the information must be specified. The information communicated defines
the semantics of the language, and the structure of symbols defines the
grammar or syntax of the language.  The semantics can be based on the
core structures of meaning defined by the IRDS conceptual schema, but
each language must specify its own conventions for the mappings between
symbols and the meanings they carry.

Even though the external and internal schemas always include the
definition of a linguistic or representational form, this does not
exhaust their content. Each schema can include further information
about the uses of the interface or what lies behind them. The external
schema, for example, can include information about users of a
particular interface, their skill level, or expectations.  The internal
interface can include extensive information about performance of
machines in manipulating its representations, or any other
implementation-related information. Compiling a specification into a
directly executable form is a special case of mapping from a conceptual
to internal schema, and embeds many assumptions beyond merely
representational ones.  The external interface should be understood as
including all aspects of how an information system relates to its
external environment, and the internal interface should be understood
as encompassing all aspects of the technology base on which it is

6.4 Views and View Integration

The conceptual schema for an entire enterprise is large and complex.
Given its scale, many persons must contribute to its development over
many years. As the enterprise changes, its conceptual schema must
evolve to reflect new rules and structures for operating. There is no
global perspective that can capture the many kinds of activities and
components the enterprise includes. To be practical, the conceptual
schema must support the definition of partial views that can be defined
independently of each other, and yet be combined later when their
overlap or relationship to each other is discovered or resolved.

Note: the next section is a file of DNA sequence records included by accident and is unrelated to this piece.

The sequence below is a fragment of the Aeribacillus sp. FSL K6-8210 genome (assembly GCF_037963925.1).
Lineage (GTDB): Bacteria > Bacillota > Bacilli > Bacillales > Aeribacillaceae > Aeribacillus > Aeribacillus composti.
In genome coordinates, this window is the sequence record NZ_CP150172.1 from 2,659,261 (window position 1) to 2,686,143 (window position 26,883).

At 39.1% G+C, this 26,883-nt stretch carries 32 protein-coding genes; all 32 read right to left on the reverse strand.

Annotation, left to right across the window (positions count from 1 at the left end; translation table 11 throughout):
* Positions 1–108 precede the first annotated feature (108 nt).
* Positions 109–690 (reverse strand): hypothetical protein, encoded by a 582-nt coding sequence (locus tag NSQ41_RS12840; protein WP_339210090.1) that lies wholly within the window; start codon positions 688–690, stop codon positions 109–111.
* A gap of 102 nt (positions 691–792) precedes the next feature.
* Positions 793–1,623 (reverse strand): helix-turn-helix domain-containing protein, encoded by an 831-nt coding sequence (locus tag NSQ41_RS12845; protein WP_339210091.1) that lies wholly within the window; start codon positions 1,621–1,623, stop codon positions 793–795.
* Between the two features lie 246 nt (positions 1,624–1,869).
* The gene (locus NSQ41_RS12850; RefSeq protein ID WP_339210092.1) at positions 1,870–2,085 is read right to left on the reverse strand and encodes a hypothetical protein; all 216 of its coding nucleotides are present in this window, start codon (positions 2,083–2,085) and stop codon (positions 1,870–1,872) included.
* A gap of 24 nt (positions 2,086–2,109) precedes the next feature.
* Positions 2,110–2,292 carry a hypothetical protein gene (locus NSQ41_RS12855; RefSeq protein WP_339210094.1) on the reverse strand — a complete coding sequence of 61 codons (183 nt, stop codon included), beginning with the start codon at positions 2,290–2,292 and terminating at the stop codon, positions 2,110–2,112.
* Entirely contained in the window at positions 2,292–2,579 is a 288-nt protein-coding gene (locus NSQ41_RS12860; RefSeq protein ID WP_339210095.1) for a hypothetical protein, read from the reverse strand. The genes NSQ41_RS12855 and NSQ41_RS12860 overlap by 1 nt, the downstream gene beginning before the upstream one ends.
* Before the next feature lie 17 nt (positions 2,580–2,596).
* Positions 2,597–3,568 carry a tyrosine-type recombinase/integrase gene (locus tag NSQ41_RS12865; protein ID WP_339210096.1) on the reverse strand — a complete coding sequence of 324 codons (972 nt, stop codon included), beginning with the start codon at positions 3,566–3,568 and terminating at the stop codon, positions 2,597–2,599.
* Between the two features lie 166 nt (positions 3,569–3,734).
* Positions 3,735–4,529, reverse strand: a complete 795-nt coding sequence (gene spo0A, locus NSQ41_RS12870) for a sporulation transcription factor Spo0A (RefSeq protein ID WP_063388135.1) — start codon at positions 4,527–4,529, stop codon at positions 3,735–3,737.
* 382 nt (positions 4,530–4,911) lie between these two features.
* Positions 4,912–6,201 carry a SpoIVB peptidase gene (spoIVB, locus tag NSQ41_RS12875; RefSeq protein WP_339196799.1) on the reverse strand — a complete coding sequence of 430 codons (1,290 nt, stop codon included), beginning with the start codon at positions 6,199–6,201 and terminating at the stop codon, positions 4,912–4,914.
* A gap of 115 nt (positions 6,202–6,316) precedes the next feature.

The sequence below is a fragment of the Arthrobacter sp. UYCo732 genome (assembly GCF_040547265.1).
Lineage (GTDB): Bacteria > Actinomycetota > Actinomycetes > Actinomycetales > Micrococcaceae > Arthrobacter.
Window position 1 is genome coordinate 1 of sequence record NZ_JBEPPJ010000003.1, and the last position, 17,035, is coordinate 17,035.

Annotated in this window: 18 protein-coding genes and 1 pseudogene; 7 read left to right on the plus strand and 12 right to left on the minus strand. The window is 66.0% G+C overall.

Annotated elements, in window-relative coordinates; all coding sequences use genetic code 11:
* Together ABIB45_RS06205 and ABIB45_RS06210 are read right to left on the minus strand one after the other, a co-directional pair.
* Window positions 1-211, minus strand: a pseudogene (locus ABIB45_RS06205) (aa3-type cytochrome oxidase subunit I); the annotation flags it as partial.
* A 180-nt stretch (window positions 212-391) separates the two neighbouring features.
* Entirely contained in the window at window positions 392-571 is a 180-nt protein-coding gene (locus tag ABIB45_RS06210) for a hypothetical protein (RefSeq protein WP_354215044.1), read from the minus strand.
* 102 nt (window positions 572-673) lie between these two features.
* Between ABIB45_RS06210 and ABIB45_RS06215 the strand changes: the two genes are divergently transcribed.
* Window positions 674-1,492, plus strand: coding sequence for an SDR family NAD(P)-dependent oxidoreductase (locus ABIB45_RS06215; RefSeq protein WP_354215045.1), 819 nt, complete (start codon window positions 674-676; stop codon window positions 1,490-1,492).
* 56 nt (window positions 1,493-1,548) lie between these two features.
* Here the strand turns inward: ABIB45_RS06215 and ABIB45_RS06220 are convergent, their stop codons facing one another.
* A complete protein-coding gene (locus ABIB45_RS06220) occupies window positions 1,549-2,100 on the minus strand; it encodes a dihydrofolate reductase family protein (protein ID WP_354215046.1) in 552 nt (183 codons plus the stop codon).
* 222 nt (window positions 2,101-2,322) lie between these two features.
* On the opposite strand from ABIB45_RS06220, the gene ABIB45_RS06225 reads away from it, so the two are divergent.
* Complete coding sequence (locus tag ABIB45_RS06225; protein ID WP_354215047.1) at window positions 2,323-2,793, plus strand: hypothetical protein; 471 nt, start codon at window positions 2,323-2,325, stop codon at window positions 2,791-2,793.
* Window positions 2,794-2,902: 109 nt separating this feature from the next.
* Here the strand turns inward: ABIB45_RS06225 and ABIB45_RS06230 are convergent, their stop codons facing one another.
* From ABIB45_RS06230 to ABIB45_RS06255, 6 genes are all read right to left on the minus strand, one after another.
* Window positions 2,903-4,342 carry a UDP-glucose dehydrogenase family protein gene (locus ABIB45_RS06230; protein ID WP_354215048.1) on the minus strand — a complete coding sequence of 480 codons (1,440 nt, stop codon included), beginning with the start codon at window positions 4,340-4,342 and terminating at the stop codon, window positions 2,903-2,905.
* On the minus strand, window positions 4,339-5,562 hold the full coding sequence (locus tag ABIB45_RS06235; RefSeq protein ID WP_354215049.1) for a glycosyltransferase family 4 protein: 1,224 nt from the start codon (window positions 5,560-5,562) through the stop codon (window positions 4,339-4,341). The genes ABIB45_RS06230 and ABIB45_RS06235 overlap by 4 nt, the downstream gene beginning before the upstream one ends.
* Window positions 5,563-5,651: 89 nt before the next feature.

A view is part of a conceptual schema, whose relationship to the rest
of the schema is either known or still unspecified. Like any part of a
conceptual schema, a view can also be presented in many different
linguistic forms, but this mapping is classified under the three-schema
distinction and should not be regarded as defining a separate view. As
defined here, a view is simply a subschema belonging to some larger

A view can be related to the rest of the conceptual schema in many
different ways. It can select a different but equivalent set of defined
modeling constructs in which to express its information. The modeling
constructs can be used to express its contents as being wholly
dependent on the contents of another view. Separate views that contain
the same information can be mapped to a third view to explain their
precise relationship to each other.

Integration of separate views is major role for the IRDS. The mappings
between views can be chosen as a specialized domain, and detailed
structures of information built to describe the mappings. All
integration between views is specified by relating them to a common set
of underlying concepts. The meaning of these concepts is ultimately
defined by the core set of concepts from the IRDS Definition Schema

6.5 Life Cycle Phases

The development of the total enterprise system is an important process
that needs to be managed over time. The development of an information
system can be split into distinct life cycle phases according to the
amount and kind of information a specification contains and the tasks
that must be performed on it. This spectrum extends from front-end
analysis and design through all stages of physical design, operation,
and support for previously deployed versions. The types of system
specifications and the transformations that take them from stage to
stage can be defined as part of an application model for the systems
development process. Many of these transformations require the addition
of information by the systems developer, but some of them can be
partially or wholly automated if the description is complete enough.
The application model can retain a complete forward and backward trace
of the steps by which the specification was generated.